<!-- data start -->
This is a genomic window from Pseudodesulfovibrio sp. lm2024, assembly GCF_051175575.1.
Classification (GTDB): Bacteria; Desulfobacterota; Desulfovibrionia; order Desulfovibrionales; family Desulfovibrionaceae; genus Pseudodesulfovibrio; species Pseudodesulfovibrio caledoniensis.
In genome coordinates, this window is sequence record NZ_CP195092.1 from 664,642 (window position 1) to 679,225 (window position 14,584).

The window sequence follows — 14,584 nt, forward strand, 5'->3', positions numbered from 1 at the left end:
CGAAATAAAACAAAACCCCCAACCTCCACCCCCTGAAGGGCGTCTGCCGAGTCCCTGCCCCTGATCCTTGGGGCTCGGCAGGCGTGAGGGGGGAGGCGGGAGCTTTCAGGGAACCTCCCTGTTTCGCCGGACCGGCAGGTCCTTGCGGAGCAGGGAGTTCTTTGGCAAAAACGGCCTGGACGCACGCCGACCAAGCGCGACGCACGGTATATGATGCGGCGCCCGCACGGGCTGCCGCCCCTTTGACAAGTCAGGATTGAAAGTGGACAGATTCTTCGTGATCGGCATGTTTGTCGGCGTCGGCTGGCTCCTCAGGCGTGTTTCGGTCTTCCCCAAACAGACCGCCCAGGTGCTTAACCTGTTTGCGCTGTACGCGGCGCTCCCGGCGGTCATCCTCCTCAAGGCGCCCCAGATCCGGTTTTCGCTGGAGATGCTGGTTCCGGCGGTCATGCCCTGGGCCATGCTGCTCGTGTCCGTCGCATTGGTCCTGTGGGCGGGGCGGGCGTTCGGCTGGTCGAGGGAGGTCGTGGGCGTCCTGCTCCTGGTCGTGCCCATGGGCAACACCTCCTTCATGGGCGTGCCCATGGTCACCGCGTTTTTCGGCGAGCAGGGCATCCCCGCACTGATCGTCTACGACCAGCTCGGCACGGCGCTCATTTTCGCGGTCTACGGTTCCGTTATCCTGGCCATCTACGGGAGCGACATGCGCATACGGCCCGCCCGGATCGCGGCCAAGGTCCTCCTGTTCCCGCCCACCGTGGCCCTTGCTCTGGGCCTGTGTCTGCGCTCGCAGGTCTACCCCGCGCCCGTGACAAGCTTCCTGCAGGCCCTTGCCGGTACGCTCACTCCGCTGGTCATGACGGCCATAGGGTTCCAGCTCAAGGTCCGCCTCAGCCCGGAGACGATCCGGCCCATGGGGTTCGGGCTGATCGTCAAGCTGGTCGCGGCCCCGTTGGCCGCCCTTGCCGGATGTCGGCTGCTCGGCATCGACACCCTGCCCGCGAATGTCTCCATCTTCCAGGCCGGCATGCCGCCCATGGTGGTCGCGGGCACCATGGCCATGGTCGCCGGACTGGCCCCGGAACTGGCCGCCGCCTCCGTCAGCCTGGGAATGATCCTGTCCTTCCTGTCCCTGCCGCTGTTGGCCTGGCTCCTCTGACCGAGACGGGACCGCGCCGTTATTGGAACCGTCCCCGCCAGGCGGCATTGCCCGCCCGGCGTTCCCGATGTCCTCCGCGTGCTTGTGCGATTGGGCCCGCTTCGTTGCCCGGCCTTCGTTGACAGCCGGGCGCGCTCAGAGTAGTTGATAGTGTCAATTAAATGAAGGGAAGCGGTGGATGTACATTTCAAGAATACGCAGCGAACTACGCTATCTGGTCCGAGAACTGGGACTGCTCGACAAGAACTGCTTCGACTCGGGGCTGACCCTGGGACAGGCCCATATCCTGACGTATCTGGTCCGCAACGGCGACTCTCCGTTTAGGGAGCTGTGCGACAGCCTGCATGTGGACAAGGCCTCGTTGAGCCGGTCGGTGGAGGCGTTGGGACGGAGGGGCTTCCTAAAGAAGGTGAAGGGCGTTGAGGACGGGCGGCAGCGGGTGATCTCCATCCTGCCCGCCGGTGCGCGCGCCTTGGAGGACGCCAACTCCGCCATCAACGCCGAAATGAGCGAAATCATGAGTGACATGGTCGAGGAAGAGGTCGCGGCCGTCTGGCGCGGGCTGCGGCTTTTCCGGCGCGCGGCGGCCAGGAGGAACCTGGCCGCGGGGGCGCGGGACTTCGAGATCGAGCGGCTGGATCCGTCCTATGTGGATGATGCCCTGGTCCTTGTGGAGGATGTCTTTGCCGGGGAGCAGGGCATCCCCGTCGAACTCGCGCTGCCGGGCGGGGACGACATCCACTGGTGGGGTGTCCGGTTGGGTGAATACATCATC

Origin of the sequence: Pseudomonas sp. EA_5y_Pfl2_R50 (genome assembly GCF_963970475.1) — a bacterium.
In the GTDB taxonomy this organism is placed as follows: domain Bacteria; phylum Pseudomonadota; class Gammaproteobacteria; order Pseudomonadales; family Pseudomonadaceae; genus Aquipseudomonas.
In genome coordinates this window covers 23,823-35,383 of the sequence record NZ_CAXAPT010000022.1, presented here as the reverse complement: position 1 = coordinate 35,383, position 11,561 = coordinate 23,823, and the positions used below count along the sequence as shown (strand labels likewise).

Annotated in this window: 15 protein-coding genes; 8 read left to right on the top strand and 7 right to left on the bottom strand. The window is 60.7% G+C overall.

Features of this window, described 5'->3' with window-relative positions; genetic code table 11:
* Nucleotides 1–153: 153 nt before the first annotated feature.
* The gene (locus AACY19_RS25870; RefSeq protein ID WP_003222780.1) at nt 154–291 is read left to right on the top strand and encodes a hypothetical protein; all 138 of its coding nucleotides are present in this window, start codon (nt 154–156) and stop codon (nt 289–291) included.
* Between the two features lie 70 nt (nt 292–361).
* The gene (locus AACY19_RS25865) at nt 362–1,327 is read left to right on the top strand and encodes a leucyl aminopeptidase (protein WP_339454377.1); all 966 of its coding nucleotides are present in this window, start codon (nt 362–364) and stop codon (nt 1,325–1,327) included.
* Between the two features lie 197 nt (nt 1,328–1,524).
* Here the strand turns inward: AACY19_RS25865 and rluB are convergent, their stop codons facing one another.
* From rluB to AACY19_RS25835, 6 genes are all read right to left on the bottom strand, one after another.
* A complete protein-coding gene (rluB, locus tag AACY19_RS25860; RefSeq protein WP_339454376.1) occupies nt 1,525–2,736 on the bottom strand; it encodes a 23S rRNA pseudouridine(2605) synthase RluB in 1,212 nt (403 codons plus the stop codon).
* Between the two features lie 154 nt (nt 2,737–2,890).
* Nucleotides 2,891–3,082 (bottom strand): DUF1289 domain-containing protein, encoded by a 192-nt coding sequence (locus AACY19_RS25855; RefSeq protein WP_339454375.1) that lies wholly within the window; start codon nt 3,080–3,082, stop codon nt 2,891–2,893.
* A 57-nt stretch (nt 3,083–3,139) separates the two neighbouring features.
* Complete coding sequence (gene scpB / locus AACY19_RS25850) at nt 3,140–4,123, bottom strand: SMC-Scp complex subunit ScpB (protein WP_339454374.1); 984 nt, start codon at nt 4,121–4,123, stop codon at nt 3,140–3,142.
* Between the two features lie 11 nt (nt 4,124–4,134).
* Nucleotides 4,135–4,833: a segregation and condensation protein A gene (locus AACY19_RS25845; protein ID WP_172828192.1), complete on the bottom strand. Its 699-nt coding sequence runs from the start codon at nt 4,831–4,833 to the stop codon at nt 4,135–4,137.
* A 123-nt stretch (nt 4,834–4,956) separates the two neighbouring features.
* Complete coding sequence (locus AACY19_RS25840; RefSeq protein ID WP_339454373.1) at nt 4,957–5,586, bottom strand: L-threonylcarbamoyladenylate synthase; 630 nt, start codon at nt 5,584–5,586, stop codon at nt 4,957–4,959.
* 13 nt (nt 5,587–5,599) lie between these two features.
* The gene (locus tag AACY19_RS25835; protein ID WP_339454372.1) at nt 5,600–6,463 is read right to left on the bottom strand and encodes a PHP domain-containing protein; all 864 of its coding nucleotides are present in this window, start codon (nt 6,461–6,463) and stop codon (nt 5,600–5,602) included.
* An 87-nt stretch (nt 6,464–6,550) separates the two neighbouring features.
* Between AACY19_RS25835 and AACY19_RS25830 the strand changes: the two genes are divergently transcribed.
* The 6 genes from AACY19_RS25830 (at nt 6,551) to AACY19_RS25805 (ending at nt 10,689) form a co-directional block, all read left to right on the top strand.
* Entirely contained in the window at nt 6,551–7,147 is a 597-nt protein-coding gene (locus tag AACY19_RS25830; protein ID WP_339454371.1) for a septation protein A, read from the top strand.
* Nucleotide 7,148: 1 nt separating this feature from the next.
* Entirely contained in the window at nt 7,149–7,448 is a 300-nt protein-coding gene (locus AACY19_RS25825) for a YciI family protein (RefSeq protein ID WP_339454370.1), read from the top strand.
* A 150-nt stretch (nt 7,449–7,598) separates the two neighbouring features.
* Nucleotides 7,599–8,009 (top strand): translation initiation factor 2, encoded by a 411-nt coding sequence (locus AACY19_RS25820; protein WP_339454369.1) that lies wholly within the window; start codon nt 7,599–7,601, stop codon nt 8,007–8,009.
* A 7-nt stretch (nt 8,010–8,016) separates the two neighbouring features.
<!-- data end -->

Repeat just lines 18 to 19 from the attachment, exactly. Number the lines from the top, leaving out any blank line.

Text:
* A complete protein-coding gene (rluB, locus tag AACY19_RS25860; RefSeq protein WP_339454376.1) occupies nt 1,525–2,736 on the bottom strand; it encodes a 23S rRNA pseudouridine(2605) synthase RluB in 1,212 nt (403 codons plus the stop codon).
* Between the two features lie 154 nt (nt 2,737–2,890).